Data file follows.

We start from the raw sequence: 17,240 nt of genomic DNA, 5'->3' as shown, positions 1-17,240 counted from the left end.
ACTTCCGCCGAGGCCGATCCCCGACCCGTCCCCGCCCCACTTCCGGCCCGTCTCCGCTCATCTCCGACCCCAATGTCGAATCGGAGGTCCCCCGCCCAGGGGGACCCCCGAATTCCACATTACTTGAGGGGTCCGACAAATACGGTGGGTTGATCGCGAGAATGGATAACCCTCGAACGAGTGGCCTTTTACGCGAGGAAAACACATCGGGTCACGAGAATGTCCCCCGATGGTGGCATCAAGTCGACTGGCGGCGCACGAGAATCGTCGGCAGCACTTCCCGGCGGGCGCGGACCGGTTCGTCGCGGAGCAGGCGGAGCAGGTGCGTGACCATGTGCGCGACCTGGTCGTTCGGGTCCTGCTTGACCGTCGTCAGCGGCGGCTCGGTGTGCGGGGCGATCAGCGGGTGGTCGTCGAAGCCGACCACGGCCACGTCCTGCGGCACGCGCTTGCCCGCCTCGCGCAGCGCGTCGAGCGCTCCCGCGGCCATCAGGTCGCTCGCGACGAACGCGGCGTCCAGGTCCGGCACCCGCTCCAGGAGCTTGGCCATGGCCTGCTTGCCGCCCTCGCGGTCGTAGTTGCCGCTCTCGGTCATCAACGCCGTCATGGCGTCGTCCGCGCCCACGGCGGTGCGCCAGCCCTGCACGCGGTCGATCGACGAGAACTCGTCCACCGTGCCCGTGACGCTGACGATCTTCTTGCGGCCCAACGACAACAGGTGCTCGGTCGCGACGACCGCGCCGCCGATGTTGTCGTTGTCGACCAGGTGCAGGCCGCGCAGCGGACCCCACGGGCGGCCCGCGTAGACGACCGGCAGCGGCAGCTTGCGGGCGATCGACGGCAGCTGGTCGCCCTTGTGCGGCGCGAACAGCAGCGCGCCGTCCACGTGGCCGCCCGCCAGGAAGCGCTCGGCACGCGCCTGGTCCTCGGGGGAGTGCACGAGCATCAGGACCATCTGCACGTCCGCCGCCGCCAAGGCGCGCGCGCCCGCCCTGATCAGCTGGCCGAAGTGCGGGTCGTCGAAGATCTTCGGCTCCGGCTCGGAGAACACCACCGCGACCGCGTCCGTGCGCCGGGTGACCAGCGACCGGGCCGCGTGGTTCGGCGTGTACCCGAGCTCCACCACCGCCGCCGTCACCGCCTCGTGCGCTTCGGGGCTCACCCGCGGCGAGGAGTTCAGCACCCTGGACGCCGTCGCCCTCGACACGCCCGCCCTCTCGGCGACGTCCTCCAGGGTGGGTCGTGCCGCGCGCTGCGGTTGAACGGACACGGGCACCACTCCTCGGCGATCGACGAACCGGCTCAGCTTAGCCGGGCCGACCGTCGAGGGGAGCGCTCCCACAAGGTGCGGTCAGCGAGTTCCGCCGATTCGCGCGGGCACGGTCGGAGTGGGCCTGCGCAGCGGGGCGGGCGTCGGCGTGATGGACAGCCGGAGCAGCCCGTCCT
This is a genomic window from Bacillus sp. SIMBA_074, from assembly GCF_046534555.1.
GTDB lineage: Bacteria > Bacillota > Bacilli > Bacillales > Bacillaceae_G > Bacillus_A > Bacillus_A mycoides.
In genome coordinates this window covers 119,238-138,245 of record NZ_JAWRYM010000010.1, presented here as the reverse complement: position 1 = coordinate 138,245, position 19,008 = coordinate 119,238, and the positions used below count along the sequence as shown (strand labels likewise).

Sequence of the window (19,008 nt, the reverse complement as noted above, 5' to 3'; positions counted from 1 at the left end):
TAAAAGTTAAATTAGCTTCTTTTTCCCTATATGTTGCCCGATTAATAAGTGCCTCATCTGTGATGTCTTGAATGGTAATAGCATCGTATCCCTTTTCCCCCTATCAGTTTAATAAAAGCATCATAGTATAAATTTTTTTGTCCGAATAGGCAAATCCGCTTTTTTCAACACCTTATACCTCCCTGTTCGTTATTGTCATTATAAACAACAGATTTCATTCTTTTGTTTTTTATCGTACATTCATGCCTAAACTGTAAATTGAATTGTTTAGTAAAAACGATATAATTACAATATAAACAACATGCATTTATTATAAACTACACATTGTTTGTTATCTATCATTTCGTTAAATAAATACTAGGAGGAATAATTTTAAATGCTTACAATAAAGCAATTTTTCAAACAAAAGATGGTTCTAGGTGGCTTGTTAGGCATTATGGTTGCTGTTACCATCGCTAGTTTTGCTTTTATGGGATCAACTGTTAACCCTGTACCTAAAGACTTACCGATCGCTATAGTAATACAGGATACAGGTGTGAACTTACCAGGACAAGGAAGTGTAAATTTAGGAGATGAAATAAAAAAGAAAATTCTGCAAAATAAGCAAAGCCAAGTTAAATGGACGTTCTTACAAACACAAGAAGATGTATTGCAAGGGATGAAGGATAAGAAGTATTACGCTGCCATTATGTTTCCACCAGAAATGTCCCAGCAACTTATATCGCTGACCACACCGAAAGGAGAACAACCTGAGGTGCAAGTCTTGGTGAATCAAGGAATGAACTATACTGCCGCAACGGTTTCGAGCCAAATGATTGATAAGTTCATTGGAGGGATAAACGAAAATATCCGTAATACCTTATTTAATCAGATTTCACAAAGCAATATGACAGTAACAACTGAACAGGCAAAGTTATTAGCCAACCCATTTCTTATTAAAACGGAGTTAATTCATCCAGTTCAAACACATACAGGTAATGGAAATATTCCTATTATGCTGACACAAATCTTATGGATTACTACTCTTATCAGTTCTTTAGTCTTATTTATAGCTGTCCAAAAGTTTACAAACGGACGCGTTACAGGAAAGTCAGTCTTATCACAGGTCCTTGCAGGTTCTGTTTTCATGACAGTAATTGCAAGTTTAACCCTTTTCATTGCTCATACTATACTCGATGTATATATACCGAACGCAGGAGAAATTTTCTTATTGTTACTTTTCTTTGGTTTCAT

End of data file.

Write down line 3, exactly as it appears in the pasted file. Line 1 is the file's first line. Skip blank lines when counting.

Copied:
This is a genomic window from Bacillus sp. SIMBA_074, from assembly GCF_046534555.1.